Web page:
Observations from GDC 2018

We talk a lot about education in our posts – because, well, we’re an educational video game company. But we’re also a video game company. And our goal is to make educational games that truly embody what it is to be a video game – from design to graphics to gameplay.

Our aim to create true video games is why in addition to attending conferences on education and entrepreneurship, we also go to gaming conferences. They give us a chance to see firsthand what’s going on in the gaming industry. It’s why we’ve gone to GDC, E3, Unite, etc. (If you know anything about the gaming industry, those mean something to you – if not, just replace the list with the world “really big game conferences.”)

With that in mind, I headed up GDC 2018 – or the Game Developers Conference – the largest annual conference on video gaming, bringing together tens of thousands of people working in the industry. Folks come from literally all over the world to attend, but fortunately for me, it’s just a hop up the coast in San Francisco. It was my second time at GDC having attended in 2016.

The event has hundreds of sessions on everything from VR to mobile to AI to a bunch of other things, but to be honest, I go just for the Expo – which spans two exhibit halls, packed with the biggest players in gaming and tech to tiny indie studios. There’s countries from around the world represented and all types of games.

From what I saw educational games were almost non-existent, and certainly none like you would see exhibiting at an edtech conference. Now, there was an “Educators Summit” track of programming, where there was probably more educational content/discussions, but learning games outside of that were all but invisible.

But it makes sense to me because educational games have a long way to go before they are seen as even remotely equal to what’s going on in mainstream gaming. And that’s because more educational video games suck. Now, there are admittedly some that are better than others. Like, say, ours. (Humility is overrated.) But a lot of “games” on the market are basically animated worksheets or digital flashcards – and when you put them up to real video games, they fall flat. But instead of being discouraged by the lack of educational video games stealing the spotlight at GDC, it just hits home the need.

VR isn’t gone, it’s just not omnipresent.

Another shift from what I saw two years ago was a noticeable lesser smaller amount of VR. Now, don’t get me wrong there was plenty of VR to be had. But it wasn’t like 2016, where you couldn’t move without stumbling over a headset. This go-round VR was very present — yes, I saw you giant Oculus by Facebook booth in the form of a house-type structure bigger than my entire apartment building – but it wasn’t EVERYWHERE like it was before.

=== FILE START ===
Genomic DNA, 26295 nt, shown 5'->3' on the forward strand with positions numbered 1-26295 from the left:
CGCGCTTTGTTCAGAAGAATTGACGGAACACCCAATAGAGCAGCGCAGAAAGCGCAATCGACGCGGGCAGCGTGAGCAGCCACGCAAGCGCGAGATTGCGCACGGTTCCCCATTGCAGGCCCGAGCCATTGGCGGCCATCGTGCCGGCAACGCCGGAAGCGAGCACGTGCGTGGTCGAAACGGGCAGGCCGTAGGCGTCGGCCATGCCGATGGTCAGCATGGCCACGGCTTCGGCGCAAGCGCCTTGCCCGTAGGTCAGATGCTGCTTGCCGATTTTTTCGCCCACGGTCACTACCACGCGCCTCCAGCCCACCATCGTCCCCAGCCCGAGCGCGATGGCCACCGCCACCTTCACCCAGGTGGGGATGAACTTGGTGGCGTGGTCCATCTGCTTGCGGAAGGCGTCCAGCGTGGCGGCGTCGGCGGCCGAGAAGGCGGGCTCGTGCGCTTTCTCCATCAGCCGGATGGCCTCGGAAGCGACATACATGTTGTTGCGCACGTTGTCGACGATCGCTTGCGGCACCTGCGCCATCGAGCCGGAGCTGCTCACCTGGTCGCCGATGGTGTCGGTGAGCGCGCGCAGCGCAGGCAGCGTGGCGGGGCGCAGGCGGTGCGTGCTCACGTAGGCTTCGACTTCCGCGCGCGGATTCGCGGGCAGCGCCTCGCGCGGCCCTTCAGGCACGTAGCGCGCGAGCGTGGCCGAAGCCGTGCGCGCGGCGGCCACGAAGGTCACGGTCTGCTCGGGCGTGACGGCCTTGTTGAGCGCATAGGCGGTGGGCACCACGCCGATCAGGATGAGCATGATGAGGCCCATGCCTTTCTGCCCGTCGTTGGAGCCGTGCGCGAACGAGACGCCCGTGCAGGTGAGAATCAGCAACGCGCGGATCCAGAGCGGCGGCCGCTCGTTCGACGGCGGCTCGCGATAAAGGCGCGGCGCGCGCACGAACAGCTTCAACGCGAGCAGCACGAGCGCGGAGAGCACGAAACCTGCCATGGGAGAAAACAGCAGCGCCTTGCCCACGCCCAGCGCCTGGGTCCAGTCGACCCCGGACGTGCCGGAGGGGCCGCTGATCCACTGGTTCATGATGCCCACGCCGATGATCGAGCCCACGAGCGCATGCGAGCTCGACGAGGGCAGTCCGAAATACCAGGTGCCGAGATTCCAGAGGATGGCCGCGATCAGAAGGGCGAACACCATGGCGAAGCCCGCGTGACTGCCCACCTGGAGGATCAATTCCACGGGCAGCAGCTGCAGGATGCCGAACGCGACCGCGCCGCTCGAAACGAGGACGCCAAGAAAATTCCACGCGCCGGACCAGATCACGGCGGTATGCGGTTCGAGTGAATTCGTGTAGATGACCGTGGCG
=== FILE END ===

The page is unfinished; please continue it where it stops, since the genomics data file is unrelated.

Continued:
Here’s another thing I didn’t have to go to GDC, but that the event hit home: There are a lot of games being created, a lot of engaging, beautiful games being created. Now, not all of them are original. There’s only so many car games or fantasy battle games or cute character jumping games, and if that’s all your game is, rising to the top is going to be luck as much as anything else. Well, luck and marketing budget.

Just having a beautiful game isn’t enough. In fact, having a beautiful game is far from the most important thing. Now that doesn’t mean your game can look like it was drawn by a 3-year-old. But what makes a difference isn’t going to be that this game is 98 on looks and this game is a 97 or even 92.

Not good enough for game art.

Good enough for game art.

Also good enough for game art.







Once you’ve met a basic (albeit high) standard of aesthetic and functional gameplay, what’s going to make the difference when you have a bunch of good-looking, bug-free games? What’s going to make it stand out from all the other games on the market? And how are you going to convey that message? Among all the other games out there – be it within the pond of expo exhibitors or in the deep oceans of online sales (Steam, app stores, etc.) – how can you keep your game from drowning among the masses?

Since I don’t have the answer yet, I leave GDC trying to figure out ways we can do that at 7 Generation Games.

If I had the answer, I would be planning out my Unreal Enginel/Epic Games-level booth (which featured a mechanical llama, free cookies, free popcorn, free beer, free mini-hamburgers, free chocolate truffles, free stainless steel water bottles and who knows what else) for our booth next year.

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